No, as long as it is a fair ball. Once the umpire signals the infield fly rule the batter is automatically out. However, if the ball is dropped and is ruled a foul ball, the umpire reverses his call and the batter continues his turn at bat. Nevertheless, the batter can not reach first from that batted ball. You will often find an umpire state "Infield fly, Batter is out if Fair". When the rule is in effect, the batter may not get on first base.
any umpire can
Infield fly rule.
As soon as the ump calls the infield fly rule, the batter is out, but the runners can still advance at their own risk. To answer your question specifically, no, the fielder can't do that - that is the exact result that the infield fly rule was enacted to prevent! Usually when they call the infield fly rule, the baserunners go back to the bases relatively quickly, because the play is over.
If, (while the infield fly rule is in effect), the ball is caught, the runners must tag up. If the ball is dropped or falls to the ground untouched, the runners may advance at their own risk.Clarification:The infield fly rule was enacted to prevent teams from getting an easy double or triple play by letting a popup in the infield drop. An infield fly is just like any other fly ball, with the exception that the batter is immediately out, with results in the runners not being required to advance in the even that the ball is not caught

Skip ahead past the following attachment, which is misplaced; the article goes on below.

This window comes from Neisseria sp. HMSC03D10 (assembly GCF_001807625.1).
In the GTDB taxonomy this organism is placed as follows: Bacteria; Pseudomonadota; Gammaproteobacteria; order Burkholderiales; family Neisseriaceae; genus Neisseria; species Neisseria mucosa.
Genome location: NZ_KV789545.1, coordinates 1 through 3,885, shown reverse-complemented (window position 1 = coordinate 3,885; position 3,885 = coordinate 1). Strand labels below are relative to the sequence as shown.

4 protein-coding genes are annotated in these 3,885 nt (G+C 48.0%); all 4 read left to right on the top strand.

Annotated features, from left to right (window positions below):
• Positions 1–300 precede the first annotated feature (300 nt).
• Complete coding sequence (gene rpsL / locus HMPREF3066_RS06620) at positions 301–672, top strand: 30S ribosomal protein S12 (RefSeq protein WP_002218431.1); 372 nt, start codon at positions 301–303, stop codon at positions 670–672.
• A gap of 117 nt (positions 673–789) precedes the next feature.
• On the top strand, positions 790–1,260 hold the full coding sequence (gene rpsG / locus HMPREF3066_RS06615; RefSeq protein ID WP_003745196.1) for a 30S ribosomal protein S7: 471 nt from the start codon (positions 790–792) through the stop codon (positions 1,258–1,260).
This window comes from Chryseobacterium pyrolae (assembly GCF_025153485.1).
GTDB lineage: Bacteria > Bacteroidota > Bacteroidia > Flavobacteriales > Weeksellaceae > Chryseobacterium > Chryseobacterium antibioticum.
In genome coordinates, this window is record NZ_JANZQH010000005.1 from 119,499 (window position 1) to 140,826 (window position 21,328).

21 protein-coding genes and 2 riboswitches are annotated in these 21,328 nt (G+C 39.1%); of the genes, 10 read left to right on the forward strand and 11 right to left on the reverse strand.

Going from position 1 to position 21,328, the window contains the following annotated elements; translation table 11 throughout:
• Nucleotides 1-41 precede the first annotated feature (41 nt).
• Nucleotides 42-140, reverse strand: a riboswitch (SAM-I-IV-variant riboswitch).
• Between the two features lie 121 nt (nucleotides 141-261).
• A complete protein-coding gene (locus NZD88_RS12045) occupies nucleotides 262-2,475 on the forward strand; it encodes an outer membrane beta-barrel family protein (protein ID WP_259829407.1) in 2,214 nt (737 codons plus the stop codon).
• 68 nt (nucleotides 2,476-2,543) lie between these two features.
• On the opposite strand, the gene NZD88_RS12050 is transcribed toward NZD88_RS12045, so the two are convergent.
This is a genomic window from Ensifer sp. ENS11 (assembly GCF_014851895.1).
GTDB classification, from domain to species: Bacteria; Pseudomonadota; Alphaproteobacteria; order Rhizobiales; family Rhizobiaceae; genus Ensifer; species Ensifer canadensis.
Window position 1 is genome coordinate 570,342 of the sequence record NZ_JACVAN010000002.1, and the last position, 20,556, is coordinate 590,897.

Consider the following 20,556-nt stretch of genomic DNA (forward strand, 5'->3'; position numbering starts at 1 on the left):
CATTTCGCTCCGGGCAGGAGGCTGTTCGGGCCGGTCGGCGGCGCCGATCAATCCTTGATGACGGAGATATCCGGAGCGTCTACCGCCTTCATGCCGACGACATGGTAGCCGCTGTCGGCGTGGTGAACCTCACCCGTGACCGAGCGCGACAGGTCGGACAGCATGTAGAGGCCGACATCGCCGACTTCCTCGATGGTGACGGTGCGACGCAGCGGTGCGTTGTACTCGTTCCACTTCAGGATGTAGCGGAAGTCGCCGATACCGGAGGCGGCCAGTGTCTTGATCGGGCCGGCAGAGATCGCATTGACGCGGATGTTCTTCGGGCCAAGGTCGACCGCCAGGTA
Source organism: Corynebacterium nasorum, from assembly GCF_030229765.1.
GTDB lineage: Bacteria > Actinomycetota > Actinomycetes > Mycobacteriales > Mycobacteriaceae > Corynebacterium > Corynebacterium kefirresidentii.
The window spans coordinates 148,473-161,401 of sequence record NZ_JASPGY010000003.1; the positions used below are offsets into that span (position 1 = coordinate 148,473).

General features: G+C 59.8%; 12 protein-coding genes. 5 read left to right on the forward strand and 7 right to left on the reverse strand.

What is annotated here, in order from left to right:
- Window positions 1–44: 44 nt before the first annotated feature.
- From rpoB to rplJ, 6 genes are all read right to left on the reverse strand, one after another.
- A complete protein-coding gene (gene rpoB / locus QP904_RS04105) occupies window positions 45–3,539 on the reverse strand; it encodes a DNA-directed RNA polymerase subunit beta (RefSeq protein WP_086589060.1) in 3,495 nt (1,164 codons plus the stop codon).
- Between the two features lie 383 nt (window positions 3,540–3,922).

By the umpires judgment as to whether it is a "routine" fly ball.
No. The infield fly rule is only for fly balls within the infield. The reason for this is so that a defender cannot intentionally drop a fly ball in order to create a double or triple play. If a fly ball is dropped in foul territory, no runners may advance.
The infield fly rule still applies, and is in effect when the following situations are met: 1. Fewer than two outs 2. A fly ball is hit that an infielder can reasonably catch (umpires discretion) 3. There are runners on 1st and 2nd, or bases are loaded. 4. When the above conditions are met, the umpire will verbally call "infield fly rule" as soon as it is determined the ball is an infield fly. The batter is automatically out, and the runners do not have to advance, even is the ball is dropped. Note: This rule was established to prevent fielders from purposely dropping a fly ball to attempt a double play.